Key words

Human Immuno Deficiency virus, Intestinal parasites Ahmedabad.


Parasitic infections of gastrointestinal tract are a major cause of morbidity in developing countries and are increasingly important in certain populations from developed countries, particularly in patients with the acquired immunodeficiency syndrome.1 Despite the wide spread HIV awareness programmes which are going on at present, a large number of patients either go undiagnosed or present late with multiple infections.2 Diarrhoea is a common complication of infection with HIV, leading to weight loss and cachexia. it occurs in almost 90% of the HIV patients.3 Chronic diarrhoea significantly reduces the quality of life in patients with HIV infection and is an independent predictor of mortality in AIDS.4 The most commonly reported parasites include Giarrdia Lamblia, Entamoeba, Histolytica, Cryptosporidium parvum, Isosporabelly and Cyclospora species, besides these the nematode, strongyloides stercoralis can cause an over whelming infestation in patients with such immunosuppressive disorder.2,5 The detection of these parasites will help in the proper management of these patients as drugs are available for the treatment of most of the infections.6

Material and Methods

A retrospective study was carried out in department of microbiology Kesar Sal Medical College and Research centre, Ahmedabad for a period of three years (December 2008 to November 2011)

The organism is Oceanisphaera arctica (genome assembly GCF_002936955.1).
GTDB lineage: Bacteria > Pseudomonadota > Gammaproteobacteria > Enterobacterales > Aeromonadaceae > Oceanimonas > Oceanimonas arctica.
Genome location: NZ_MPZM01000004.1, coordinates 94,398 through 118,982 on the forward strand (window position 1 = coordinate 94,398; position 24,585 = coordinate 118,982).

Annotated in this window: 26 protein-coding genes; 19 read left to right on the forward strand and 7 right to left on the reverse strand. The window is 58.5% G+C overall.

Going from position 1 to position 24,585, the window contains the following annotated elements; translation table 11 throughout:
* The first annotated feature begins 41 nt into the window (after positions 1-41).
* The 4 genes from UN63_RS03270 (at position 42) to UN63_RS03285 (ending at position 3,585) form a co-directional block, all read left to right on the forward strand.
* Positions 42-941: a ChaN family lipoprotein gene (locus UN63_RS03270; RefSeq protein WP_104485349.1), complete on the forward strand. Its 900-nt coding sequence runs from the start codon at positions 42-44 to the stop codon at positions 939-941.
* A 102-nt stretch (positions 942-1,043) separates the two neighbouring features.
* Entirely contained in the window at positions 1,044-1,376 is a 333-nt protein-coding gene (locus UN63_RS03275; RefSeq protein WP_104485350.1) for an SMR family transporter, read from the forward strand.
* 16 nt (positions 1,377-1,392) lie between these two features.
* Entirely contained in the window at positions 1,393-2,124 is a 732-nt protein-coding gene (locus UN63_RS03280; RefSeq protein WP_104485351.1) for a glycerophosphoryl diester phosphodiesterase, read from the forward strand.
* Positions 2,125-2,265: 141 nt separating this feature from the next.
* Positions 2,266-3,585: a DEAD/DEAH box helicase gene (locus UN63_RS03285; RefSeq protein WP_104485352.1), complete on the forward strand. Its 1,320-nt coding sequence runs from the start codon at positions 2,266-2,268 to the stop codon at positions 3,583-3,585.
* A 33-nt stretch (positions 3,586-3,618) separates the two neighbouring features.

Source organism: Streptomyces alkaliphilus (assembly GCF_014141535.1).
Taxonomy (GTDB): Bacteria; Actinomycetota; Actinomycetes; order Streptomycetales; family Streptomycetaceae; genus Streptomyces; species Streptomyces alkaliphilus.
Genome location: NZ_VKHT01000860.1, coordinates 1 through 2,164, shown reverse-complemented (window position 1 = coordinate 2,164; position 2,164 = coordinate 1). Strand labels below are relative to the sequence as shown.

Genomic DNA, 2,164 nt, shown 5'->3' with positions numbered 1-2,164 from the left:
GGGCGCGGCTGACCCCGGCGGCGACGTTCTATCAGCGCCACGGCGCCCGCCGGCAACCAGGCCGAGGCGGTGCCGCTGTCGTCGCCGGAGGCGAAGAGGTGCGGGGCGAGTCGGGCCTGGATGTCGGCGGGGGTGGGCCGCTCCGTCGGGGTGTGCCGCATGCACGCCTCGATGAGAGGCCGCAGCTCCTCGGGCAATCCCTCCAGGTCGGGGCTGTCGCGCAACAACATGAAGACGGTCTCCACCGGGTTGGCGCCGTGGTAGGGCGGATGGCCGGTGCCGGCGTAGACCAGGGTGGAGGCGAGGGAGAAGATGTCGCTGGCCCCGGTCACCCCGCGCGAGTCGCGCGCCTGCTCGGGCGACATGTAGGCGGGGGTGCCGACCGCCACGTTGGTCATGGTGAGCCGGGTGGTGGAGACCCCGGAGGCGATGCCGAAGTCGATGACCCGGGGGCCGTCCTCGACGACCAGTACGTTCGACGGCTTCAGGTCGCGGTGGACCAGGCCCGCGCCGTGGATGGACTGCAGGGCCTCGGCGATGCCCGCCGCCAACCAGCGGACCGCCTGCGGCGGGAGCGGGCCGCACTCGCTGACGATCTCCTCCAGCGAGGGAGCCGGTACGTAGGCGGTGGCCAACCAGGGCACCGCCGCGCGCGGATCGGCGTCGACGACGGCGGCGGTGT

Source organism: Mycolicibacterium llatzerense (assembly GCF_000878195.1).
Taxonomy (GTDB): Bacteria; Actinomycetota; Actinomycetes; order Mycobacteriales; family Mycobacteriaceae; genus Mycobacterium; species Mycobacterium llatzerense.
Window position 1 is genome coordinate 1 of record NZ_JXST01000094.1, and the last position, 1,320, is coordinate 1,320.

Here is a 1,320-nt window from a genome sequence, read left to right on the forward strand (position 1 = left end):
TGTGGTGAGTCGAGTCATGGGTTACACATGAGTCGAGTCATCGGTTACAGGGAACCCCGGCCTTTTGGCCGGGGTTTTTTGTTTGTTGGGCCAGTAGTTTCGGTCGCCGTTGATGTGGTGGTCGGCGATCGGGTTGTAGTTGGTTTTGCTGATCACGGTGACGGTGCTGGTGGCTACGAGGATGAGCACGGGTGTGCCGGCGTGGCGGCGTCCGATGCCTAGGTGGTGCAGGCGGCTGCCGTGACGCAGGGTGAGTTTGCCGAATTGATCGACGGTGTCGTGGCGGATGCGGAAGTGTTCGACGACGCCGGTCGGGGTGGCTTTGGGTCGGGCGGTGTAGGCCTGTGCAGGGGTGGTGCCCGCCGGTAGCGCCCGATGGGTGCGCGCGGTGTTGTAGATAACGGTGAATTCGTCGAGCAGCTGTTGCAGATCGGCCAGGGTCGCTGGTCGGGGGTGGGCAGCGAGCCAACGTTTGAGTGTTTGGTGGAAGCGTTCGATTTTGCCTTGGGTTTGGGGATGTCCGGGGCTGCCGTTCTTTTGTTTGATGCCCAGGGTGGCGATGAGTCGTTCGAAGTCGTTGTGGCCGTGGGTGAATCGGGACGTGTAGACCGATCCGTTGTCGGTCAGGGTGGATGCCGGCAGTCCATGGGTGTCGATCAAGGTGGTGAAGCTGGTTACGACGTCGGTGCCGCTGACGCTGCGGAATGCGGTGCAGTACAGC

A total of 289 HIV sero positive patients were included in the study. The HIV sero positive patients were defined as those who had been tested positive for HIV antibodies by any of two tests i.e. ELISA /Rapid/simples as per the recommendations given by WHO.

Stool Examination

A total of 3 freshly voided stool samples were obtained in sterile plastic container from all the subjects who were enrolled in the study. The stool samples were macro scopically examined for consistency, colour and presence of blood and mucus, adult intestinal helminths and segments of tapeworm. Saline and Iodine preparation were examined microscopically for the ova of helminths as well as for the cysts and the trophozoites of protozoa. Formalin ether concentration was done when the stool did not reveal any parasites by direct microscopy. The modified Ziehl Neelsen staining method was used for the detection of coccidian parasite.8


Highest Incidence of diarrhoea which was associated with HIV infection was seen in the age group of 31- 40 years followed by the age group of 21 – 30 years (Table I). The percentage of HIV infected females presenting with diarrhoea (70.1%) was more than that of males (51.9%) (Table II). Out of 289 stool samples which were screened 152 revealed intestinal parasites, 115 in HIV positive patients with diarrhoea 37 in HIV positive patients without diarrhoea (table IV). Initially 133 parasites were seen by direct microscopy and an additional 19 parasites were seen after the formalin ether concentration technique (Table III) out of 166 HIV sero positive patients with diarrhoea 73 (43.97%) patients had episodes of acute diarrhoea (<2 weeks) while 93 (56.03%) had chronic diarrhoea (>4 weeks) in 73 patients who presented with acute diarrhoea 59 (80.8%) stool samples revealed intestinal parasites, while in stool samples from 93 patients with chronic diarrhoea 55(59.13%) showed the presence of intestinal parasites.